There are more than 4,700 different PFAS chemical compounds, researchers said. Since the 1950s, they have been widely used in a number of consumer products, including stain-repellent fabrics, nonstick cookware, polishes, waxes, paints and cleaning products, according to the U.S. Environmental Protection Agency.
Unfortunately, PFAS are considered “forever chemicals” because they don’t naturally degrade, Bruton said. Instead, they accumulate in the bodies of humans and animals. It’s believed that every single American has a detectable level of PFAS in their bodies.
Some PFAS chemicals have been shown to be toxic, potentially contributing to high cholesterol levels, low infant birth weights, immune deficiencies and thyroid gland disruptions, according to the EPA.
“The problem with these chemicals is they last a long time in the environment as well as in your body,” said Dr. Maaike van Gerwen, an assistant professor in the Institute of Translational Epidemiology at Mount Sinai in New York City. “We do not know exactly what the harm is of exposure to very low levels of these chemicals over a very long period of time, because these are a relatively new kind of chemical.”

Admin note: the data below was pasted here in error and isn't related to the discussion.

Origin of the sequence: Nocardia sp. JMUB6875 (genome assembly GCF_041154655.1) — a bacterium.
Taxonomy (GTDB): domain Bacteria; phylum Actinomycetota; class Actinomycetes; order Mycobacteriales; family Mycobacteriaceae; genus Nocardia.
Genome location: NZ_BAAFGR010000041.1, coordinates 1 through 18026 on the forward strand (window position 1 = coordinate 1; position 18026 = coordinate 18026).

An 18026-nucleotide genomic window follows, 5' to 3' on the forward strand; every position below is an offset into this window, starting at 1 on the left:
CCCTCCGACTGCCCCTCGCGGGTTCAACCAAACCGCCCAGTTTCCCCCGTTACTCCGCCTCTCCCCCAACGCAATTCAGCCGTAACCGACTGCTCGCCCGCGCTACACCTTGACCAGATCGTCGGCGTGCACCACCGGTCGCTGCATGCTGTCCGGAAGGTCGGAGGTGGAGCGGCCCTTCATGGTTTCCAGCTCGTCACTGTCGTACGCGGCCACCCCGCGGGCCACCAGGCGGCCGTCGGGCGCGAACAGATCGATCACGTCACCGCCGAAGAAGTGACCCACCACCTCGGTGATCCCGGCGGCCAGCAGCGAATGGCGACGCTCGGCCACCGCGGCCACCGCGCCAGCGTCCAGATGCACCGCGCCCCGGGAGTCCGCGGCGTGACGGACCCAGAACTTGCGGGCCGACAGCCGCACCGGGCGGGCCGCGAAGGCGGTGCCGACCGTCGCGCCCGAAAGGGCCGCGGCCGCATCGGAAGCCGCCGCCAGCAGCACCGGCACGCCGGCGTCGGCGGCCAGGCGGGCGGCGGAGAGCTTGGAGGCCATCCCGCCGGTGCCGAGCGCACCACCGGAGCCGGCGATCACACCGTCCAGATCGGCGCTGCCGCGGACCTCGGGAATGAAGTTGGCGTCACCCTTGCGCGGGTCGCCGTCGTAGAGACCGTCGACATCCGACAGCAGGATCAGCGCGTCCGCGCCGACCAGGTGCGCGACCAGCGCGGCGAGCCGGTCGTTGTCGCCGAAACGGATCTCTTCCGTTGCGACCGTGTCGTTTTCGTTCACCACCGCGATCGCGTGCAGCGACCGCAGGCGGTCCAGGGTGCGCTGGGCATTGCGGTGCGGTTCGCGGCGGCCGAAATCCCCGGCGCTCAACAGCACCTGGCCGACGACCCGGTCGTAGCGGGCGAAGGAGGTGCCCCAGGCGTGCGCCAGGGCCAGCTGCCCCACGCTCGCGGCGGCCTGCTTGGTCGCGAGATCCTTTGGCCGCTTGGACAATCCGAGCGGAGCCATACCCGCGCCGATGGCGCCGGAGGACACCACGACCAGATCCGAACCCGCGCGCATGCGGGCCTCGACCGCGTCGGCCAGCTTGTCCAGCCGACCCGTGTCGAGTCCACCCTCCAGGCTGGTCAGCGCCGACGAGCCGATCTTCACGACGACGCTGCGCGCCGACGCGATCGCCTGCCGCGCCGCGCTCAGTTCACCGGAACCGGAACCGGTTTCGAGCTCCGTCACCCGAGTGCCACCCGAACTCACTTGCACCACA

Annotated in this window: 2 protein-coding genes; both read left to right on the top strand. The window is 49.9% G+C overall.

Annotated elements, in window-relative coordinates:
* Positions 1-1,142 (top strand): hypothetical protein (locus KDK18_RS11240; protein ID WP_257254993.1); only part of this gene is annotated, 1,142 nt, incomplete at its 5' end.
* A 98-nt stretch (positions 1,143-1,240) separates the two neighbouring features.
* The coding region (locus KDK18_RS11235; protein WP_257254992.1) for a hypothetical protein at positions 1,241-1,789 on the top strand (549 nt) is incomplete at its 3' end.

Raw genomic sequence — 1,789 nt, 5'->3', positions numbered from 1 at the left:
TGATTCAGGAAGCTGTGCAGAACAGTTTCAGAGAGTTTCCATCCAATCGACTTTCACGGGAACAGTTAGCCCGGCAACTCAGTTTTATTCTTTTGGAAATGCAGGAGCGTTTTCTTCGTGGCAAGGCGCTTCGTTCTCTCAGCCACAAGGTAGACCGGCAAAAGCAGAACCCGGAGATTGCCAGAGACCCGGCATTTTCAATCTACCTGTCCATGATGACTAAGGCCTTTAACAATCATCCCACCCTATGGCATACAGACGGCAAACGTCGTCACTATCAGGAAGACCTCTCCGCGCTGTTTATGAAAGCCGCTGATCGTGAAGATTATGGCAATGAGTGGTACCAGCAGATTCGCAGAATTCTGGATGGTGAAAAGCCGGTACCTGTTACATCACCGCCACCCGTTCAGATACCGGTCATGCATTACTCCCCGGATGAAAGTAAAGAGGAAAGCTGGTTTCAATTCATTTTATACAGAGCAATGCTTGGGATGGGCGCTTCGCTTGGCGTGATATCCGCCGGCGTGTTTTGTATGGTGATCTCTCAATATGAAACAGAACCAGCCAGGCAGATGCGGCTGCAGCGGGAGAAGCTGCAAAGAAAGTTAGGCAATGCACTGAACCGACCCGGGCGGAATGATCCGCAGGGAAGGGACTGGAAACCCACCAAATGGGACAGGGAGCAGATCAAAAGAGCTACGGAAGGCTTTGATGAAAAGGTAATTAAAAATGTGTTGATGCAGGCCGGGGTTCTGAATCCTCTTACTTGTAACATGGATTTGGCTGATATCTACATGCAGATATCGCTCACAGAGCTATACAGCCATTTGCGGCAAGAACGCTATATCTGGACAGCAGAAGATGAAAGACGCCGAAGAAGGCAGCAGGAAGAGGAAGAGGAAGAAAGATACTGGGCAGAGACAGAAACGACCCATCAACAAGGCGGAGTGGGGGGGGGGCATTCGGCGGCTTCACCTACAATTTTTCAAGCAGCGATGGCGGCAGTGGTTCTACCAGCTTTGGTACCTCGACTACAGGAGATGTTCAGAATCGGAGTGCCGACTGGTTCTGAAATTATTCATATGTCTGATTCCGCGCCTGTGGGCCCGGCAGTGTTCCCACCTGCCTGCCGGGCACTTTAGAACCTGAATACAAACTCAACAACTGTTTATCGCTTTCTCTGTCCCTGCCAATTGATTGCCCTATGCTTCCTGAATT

For example, there are concerns that PFAS’ effect on the thyroid could lead to thyroid cancer, van Gerwen said.
Other possible health risks of PFAS include kidney cancer, testicular cancer and high blood pressure, the researchers added.
For this study, researchers purchased 231 different cosmetics products in the United States and Canada and tested them for fluorine, Bruton said.
“We found over half the products we tested contained elevated fluorine levels,” Bruton said.
The cosmetic categories that had the highest percentage of 213 high fluorine products were foundations (63%), eye products (58%), mascaras (47%), and lip products (55%), the study found.
Here is a chart outlining the complete findings:
Credit: University of Notre Dame
Even more concerning was that cosmetics containing high levels of fluorine more often than not failed to disclose any PFAS chemicals on their labels, Bruton noted.
Further analysis of 29 cosmetics with high fluorine levels revealed that they contained between four and 13 specific PFAS chemicals, researchers found. However, only 1 of the 29 products listed PFAS as an ingredient on the product label.
“Even if a consumer is doing their due diligence and trying to avoid harmful chemicals by reading labels, our work is showing that these harmful chemicals are often not disclosed,” Bruton said.